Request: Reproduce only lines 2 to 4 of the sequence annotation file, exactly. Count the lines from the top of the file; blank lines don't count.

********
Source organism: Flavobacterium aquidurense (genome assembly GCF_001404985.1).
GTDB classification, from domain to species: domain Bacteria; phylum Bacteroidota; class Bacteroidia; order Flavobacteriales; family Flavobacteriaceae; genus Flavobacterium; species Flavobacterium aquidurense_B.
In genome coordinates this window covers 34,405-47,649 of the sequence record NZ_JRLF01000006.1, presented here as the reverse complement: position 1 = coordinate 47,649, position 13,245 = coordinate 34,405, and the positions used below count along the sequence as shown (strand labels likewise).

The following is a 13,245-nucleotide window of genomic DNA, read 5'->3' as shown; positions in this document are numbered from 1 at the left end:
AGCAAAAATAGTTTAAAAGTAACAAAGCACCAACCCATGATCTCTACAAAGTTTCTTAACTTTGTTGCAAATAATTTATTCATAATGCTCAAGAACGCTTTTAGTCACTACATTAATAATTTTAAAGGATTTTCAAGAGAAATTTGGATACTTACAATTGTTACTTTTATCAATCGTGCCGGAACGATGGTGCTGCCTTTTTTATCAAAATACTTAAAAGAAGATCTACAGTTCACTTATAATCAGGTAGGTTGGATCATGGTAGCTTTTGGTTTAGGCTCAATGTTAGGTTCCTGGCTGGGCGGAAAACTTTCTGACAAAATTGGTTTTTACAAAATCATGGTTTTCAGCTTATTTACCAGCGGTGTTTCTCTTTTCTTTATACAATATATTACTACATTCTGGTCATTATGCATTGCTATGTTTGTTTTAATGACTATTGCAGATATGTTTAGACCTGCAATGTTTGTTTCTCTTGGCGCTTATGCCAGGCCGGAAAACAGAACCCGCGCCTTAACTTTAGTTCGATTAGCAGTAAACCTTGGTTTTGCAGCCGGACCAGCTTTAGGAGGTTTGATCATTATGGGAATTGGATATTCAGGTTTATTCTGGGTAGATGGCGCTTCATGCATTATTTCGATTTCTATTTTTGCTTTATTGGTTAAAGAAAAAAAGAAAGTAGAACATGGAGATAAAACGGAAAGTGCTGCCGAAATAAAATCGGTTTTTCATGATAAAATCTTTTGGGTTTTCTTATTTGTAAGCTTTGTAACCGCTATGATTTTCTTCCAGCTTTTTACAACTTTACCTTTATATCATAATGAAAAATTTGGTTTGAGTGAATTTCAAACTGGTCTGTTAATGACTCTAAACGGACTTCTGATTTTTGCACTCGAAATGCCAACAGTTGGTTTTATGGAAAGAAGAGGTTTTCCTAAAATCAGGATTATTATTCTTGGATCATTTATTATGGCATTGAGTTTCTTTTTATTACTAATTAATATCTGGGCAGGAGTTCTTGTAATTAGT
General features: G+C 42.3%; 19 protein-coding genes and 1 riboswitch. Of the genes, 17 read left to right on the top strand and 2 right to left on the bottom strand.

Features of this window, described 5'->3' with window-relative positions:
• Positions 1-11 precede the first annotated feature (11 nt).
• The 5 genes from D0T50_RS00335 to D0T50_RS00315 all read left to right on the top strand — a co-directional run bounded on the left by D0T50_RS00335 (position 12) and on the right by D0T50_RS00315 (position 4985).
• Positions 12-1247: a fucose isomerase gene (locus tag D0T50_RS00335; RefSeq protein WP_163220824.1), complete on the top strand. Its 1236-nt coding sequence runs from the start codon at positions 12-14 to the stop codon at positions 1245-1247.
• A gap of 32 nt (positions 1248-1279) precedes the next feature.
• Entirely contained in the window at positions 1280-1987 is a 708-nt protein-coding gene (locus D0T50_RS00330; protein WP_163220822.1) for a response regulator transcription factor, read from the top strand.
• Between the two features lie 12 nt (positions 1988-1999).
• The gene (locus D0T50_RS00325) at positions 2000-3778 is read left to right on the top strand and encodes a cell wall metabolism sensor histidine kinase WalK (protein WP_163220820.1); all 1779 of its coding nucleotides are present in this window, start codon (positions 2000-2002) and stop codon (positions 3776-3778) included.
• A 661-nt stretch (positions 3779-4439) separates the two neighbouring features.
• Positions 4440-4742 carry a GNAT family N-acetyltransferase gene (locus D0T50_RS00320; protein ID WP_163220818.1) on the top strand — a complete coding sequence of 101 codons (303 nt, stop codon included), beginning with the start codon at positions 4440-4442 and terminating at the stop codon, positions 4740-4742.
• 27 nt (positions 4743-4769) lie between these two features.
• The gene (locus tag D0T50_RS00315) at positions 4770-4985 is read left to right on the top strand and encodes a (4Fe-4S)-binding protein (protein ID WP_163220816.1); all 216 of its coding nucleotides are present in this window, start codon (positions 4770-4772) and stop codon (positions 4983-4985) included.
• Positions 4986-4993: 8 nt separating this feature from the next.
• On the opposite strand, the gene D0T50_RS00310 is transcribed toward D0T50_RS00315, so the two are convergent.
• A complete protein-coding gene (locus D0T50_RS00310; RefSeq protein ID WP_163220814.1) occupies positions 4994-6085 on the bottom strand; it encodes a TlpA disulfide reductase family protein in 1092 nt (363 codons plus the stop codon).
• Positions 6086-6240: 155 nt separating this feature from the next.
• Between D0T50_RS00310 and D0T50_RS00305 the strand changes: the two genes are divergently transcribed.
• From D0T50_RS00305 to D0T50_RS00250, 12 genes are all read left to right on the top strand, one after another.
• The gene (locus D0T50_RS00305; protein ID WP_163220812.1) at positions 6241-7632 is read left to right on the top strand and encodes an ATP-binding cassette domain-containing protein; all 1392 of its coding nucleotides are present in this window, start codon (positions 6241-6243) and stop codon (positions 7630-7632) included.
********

GTDB classification, from domain to species: domain Bacteria; phylum Bacteroidota; class Bacteroidia; order Flavobacteriales; family Flavobacteriaceae; genus Flavobacterium; species Flavobacterium aquidurense_B.
In genome coordinates this window covers 34,405-47,649 of the sequence record NZ_JRLF01000006.1, presented here as the reverse complement: position 1 = coordinate 47,649, position 13,245 = coordinate 34,405, and the positions used below count along the sequence as shown (strand labels likewise).

The following is a 13,245-nucleotide window of genomic DNA, read 5'->3' as shown; positions in this document are numbered from 1 at the left end: